Théodora Domenech
The Idea of Phenomenon

First and foremost, the idea of phenomenon seems banal and in no way controversial. It is a matter of defining what a phenomenon is, or of studying the definitions that different authors throughout the history of philosophy have proposed. But if we examine it more closely, we notice that the terms of “idea” and “phenomenon” designate two distinct orders of reality that are opposites in certain aspects. For instance, we commonly understand “phenomenon” as being something perceptible, and therefore sensible and singular. The word “idea,” however, refers to a regulated intellectual activity, of a universal or at least general character. Thus, one cannot connect the terms “idea” and “phenomenon” together without first interrogating in a most profound way what relationship these two concepts have in the History of thoughts.

In fact, if the phenomenon and the idea both require two distinct – or opposing – human faculties, one might ask if the task of “defining” – that is to say making the “phenomenon” rationally explicit, rather than directly perceiving it, is not doomed to necessarily “miss” its object. The “idea” would be definable, but the phenomenon would not, since the latter is only “perceptible.” The purpose of my conference is not to devalue the task of defining phenomena, thus making it impossible. However, we must ask ourselves in exactly what paradigm does this definition of phenomenon not apply to contradictions. Why would phenomena necessarily be irrational? Why should the term “idea” be associated with rationality? And what if the “idea” is considered to be a phenomenon? Using the different definitions of the phenomena on the one hand and of the idea on the other, we will analyze three possible modalities of the relationship between both of these terms. We will first study their radical heterogeneity, as suggested in Plato and Aristotle’s critiques of Protagoras’s thought. A phenomenon is, according to them, both idea-less and indefinable. Later, we will study their complementarity as did Kant through the distinction he established between noumenon and phenomenon. For him, the “idea” connected to reality. And, even though the phenomenon may be definable, the idea is not. Lastly, we will turn to their homogeneity, principally put forward by Hegel and present in Husserlian phenomenology, both wishing to go beyond the opposition between idea and phenomenon.


The notion of phenomenon is believed to have been born with Protagoras, around 5th century BC –  although a scrupulous historian would point out that none of his texts have survived, and that all we have are quotations told by other authors. Among them, Plato and Aristotle who quoted his most famous maxim “Man is the measure of all things”. However, they both heavily criticized it, and Protagoras’ thinking was associated with material “phenomenalism”, according to which knowledge can only exist within perception. It therefore follows that there is no being but in appearances. We will try to discern what this philosophy entails and also attempt to understand why it was so harshly condemned.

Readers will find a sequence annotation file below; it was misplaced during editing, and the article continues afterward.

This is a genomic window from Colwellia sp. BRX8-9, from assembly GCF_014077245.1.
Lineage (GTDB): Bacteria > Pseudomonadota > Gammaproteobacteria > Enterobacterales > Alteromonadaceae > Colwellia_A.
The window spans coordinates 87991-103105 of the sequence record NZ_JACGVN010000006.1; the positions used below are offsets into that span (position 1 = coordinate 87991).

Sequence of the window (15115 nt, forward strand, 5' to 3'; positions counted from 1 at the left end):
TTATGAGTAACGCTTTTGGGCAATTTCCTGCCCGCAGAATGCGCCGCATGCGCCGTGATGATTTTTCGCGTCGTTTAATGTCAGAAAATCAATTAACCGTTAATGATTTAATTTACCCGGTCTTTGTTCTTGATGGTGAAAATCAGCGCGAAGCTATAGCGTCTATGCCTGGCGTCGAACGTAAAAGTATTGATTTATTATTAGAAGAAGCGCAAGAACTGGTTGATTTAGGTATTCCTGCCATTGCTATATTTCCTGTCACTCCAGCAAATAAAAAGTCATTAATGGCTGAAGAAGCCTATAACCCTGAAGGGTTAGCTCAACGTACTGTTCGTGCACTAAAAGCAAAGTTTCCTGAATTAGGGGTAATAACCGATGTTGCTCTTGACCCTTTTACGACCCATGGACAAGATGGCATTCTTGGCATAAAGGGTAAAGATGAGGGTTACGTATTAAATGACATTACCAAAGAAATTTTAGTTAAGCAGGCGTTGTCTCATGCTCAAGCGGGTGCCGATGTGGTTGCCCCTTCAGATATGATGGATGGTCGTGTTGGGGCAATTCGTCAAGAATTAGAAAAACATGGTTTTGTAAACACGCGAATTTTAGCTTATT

Theaetetus [1] [151e-152a]: 

Socrates: Perception, you say, is knowledge?

Theaetetus : Yes.

Soc : And, indeed, if I may venture to say so, it is not a bad description of knowledge that you have given, but one which Protagoras also used to give. Only, he has said the same thing in a different way. For he says somewhere that man is “the measure of all things, of the existence of the things that are and the non-existence of the things that are not”. You have read that, I suppose?

Th : Yes, I have read of it often.

Soc : Well, is not this about what he means, that individual things are for me as they appear to me, and for you in turn such as they appear to you – you and I being “man”?

Cratylus [2] [385e-386a]: 

Socrates: Now, Hermogenes, let us see. Do you think this is true of the real things, that their reality is a separate one for each person, as Protagoras said with his doctrine that man is the measure of all things – that things are to me such as they seem to me, and to you such as they seem to you – or do you think things have some fixed reality of their own?

In these few lines we can picture a portrait of the Protagorean thought, in which the problem of “measure” (i.e., knowledge) and “phenomenon” are joined. We could summarize it in three points: 1) knowledge is nothing but perception, 2) the measure of things is relative to mankind, 3) things are “for me” or “for you”; in other words, the being of things is relative to mankind (there is no autonomous thing).  

We can therefore find three consequences that are potentially harmful, according to Plato: 1) the soul or the mind alone are incapable of knowing truth, 2) truth is relative and ephemeral 3) things do not have their own identity (which is the most controversial point).